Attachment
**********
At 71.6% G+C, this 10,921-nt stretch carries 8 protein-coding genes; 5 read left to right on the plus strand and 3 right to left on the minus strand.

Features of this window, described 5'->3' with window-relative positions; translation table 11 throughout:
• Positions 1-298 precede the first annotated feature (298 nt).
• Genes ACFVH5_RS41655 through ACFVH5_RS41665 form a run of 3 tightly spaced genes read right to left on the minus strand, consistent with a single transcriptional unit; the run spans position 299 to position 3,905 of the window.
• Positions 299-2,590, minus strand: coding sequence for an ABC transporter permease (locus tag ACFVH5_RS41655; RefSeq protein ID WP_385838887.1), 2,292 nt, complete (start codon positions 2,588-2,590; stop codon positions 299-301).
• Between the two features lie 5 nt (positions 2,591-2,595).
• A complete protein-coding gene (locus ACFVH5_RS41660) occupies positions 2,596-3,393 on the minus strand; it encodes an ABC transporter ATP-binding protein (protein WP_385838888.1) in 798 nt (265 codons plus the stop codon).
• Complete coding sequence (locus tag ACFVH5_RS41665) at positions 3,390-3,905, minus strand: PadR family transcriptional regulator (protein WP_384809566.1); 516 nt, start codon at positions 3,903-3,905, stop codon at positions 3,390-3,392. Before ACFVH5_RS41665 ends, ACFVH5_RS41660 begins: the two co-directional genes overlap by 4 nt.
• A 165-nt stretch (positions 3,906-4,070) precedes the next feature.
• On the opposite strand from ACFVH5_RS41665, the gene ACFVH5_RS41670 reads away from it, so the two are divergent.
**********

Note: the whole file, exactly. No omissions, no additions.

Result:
At 71.6% G+C, this 10,921-nt stretch carries 8 protein-coding genes; 5 read left to right on the plus strand and 3 right to left on the minus strand.

Features of this window, described 5'->3' with window-relative positions; translation table 11 throughout:
• Positions 1-298 precede the first annotated feature (298 nt).
• Genes ACFVH5_RS41655 through ACFVH5_RS41665 form a run of 3 tightly spaced genes read right to left on the minus strand, consistent with a single transcriptional unit; the run spans position 299 to position 3,905 of the window.
• Positions 299-2,590, minus strand: coding sequence for an ABC transporter permease (locus tag ACFVH5_RS41655; RefSeq protein ID WP_385838887.1), 2,292 nt, complete (start codon positions 2,588-2,590; stop codon positions 299-301).
• Between the two features lie 5 nt (positions 2,591-2,595).
• A complete protein-coding gene (locus ACFVH5_RS41660) occupies positions 2,596-3,393 on the minus strand; it encodes an ABC transporter ATP-binding protein (protein WP_385838888.1) in 798 nt (265 codons plus the stop codon).
• Complete coding sequence (locus tag ACFVH5_RS41665) at positions 3,390-3,905, minus strand: PadR family transcriptional regulator (protein WP_384809566.1); 516 nt, start codon at positions 3,903-3,905, stop codon at positions 3,390-3,392. Before ACFVH5_RS41665 ends, ACFVH5_RS41660 begins: the two co-directional genes overlap by 4 nt.
• A 165-nt stretch (positions 3,906-4,070) precedes the next feature.
• On the opposite strand from ACFVH5_RS41665, the gene ACFVH5_RS41670 reads away from it, so the two are divergent.